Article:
Water and acid stable encapsulation backed for creatine uptake
The study found significantly high levels of plasma creatine concentration after trialling new micro-encapsulated forms.
The micro-encapsulated forms of creatine are aqua- and acid-stable, meaning, unlike powdered creatine, it does not degrade into creatinine before absorption - "a completely different compound with no benefit to the body,” said Dr Sinéad Bleiel, who led the study.
“Essentially the study showed three things: encapsulated creatine is in fact stable in water and in the final product; it is stable against stomach acid; and it gets into the blood stream,” she added.
The researchers found that using this form significantly elevated intramuscular creatine and contributed to gains in lean body mass.
Liquid stable for the first time
Creatine monohydrate is a nitrogenous organic acid which recycles adenosine triphosphate in muscle tissue, and represents one of the largest sports supplement markets.
However, it is not stable in water and until now could only be used in powdered forms.
Anabio Technologies found a way to encapsulate the creatine to protect it from water.
Dr Bleiel explained, “If you think of encapsulation as making micron sized Smarties, the creatine is where the chocolate is and we put special coatings around it. We don’t use anything synthetic or artificial… Our particles are so small you need a microscope to see them, so they just look like powder. Under a microscope you can see that they are actually like little Smarties – it has a coating and it has the material embedded inside it and protected by it”.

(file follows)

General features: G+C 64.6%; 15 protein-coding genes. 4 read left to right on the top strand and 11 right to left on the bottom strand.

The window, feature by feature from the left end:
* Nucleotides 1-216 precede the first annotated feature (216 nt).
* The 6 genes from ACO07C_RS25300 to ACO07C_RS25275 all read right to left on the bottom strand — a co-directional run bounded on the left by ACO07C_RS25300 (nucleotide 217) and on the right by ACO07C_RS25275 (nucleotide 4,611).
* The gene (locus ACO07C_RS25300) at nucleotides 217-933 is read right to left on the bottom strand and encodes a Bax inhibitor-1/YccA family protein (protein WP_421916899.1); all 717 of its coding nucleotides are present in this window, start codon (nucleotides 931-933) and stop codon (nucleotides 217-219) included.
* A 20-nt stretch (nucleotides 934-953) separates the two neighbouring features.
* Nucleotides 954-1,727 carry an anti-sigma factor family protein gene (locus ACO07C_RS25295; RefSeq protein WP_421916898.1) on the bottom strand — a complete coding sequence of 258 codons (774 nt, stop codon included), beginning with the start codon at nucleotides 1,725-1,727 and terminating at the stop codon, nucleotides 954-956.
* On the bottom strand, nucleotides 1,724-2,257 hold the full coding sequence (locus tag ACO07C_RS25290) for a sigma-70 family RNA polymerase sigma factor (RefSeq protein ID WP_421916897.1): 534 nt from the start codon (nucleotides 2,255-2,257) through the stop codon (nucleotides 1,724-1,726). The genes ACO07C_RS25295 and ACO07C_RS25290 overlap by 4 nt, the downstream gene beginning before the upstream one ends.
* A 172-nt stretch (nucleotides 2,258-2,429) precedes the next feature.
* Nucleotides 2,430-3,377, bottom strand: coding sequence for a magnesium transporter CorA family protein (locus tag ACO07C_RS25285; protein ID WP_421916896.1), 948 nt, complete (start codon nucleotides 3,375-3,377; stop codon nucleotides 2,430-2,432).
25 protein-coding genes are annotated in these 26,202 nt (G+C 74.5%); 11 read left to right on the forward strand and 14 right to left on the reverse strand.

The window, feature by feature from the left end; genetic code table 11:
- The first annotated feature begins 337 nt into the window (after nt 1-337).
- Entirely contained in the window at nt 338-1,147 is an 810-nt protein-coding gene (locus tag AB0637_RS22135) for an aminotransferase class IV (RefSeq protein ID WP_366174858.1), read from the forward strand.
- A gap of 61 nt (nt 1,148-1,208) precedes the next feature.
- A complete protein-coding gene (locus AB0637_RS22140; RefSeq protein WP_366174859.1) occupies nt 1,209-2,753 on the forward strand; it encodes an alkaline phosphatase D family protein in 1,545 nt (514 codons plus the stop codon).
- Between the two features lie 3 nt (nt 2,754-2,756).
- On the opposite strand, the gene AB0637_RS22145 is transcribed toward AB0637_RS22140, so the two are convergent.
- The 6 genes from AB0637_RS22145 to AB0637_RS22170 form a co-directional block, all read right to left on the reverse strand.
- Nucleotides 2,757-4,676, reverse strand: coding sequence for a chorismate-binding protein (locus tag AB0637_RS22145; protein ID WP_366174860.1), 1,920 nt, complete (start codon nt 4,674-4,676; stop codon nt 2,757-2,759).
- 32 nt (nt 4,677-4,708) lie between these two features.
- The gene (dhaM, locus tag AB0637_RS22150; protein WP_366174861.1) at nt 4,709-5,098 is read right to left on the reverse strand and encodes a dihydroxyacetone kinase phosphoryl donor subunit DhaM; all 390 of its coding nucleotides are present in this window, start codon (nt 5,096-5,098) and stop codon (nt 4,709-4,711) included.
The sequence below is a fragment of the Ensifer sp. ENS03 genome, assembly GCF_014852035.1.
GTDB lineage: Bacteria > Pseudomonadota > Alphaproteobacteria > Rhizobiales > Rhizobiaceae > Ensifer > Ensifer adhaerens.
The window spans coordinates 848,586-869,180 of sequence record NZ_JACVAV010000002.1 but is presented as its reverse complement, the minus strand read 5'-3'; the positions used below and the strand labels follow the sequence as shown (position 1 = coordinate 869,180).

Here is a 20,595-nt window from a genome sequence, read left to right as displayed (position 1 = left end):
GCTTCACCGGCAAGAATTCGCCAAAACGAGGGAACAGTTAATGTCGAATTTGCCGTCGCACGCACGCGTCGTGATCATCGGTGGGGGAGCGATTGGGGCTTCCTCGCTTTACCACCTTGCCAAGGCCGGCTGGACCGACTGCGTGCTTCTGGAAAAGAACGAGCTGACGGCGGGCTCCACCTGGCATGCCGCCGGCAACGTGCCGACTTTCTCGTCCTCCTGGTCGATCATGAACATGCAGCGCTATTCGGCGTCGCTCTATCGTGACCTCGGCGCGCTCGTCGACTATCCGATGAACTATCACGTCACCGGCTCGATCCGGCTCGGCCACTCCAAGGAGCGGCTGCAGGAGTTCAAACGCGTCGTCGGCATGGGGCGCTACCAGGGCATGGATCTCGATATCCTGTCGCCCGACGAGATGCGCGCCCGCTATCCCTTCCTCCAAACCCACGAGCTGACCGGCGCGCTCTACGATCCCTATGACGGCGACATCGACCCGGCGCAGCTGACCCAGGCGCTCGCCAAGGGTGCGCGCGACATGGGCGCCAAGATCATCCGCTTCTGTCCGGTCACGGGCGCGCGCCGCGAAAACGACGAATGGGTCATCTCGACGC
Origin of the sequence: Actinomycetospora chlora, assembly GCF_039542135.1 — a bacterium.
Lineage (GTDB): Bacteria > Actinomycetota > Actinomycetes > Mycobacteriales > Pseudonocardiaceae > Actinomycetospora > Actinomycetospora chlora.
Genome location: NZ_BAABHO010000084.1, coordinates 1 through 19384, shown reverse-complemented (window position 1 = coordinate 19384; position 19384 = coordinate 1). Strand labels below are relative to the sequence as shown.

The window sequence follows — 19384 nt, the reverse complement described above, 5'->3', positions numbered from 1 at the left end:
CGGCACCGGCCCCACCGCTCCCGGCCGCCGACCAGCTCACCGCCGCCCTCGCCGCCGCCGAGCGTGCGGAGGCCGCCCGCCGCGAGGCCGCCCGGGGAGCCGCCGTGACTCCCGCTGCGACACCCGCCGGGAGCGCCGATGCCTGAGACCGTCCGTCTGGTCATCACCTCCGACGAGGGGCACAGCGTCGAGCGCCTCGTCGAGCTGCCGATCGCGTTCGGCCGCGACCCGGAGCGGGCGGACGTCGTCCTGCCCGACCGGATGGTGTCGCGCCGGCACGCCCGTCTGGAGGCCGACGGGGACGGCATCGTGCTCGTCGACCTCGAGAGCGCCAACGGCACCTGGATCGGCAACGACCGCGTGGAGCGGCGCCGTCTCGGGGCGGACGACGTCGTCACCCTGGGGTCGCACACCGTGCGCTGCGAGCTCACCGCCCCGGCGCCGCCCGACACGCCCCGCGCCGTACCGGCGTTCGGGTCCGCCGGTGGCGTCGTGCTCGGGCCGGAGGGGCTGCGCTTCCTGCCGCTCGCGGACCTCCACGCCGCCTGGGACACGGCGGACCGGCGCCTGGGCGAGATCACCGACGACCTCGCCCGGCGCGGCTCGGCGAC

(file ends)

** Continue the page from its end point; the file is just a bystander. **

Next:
Anabio Technologies partner, Future Nutrition, has been able to use this new encapsulation technology to formulate a creatine shot.
CreaOne is the first stable liquid creatine shot and is a clinically proven performance enchancer.
The ingredient is aqua- and acid- stable and is the active ingredient in Future Nutrition’s ‘Little Dragon Extreme Pre-workout Shot’.
In this formula, the creatine is delivered straight to the blood stream for increased muscle fuel.
Dr Bleiel said this technology could lead to many new opportunities for creatine as a supplement.
“The study revolutionises the sports nutrition industry because it provides a lot more versatility for creatine. Before, creatine could only be used in a dry format if you wanted it to be stable, but now we’ve opened a door for creatine material,”
“It’s now stable in an aqueous environment, whether it’s in a beverage, a shot or a long drink – and there’s no question about it bioavailability… this is a huge innovation for the sports nutrition industry and I think you will see a lot more creatine ingredients in the future as its very popular but has always been limited by its instability in liquid.”
The study tested the effects of microencapsulated creatine versus placebos in ten physically active male volunteers.
The study was conducted in a double-blind design, with five of the participants receiving the placebo and the remainder receiving the creatine.
All ten were given the formulas in 70mL ready-to-drink formats.
After three hours of consumption, plasma creatine concentrations were unchanged for the placebo group.
For the group who consumed the microencapsulated creatine, a significant increase in plasma creatine concentrations was observed after half an hour, representing a 2.3 fold increase over the placebo group.
After the initial spike, the plasma creatine concentrations gradually decreased but still remained high.
The study concluded that microencapsulated forms of creatine monohydrate remains bioavailable when delivered in aqueous conditions.
Source: Journal of Dietary Supplements
“Plasma Creatine Kinetics After Ingestion of Microencapsulated Creatine Monohydrate with Enhanced Stability in Aqueous Solutions”
Published online ahead of print, doi: 10.1080/19390211.2016.1267060
Authors: Michelle Hone BSc, Robert M. Kent PhD, Alessandro Scotto di Palumbo PhD, Sinead B. Bleiel PhD, Giuseppe De Vito MD, PhD & Brendan Egan PhD.
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